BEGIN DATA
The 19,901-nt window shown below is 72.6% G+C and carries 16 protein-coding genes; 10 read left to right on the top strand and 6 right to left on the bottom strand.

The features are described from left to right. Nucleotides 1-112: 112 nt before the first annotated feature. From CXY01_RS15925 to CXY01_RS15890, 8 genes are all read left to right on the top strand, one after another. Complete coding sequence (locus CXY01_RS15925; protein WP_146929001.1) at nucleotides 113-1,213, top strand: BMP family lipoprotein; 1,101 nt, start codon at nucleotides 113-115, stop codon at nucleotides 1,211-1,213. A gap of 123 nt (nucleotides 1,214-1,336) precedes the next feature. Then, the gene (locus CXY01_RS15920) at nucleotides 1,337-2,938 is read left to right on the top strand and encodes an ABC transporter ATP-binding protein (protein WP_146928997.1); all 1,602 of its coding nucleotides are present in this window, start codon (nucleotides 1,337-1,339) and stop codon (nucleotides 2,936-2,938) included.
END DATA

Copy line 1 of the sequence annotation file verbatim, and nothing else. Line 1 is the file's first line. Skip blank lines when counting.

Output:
The 19,901-nt window shown below is 72.6% G+C and carries 16 protein-coding genes; 10 read left to right on the top strand and 6 right to left on the bottom strand.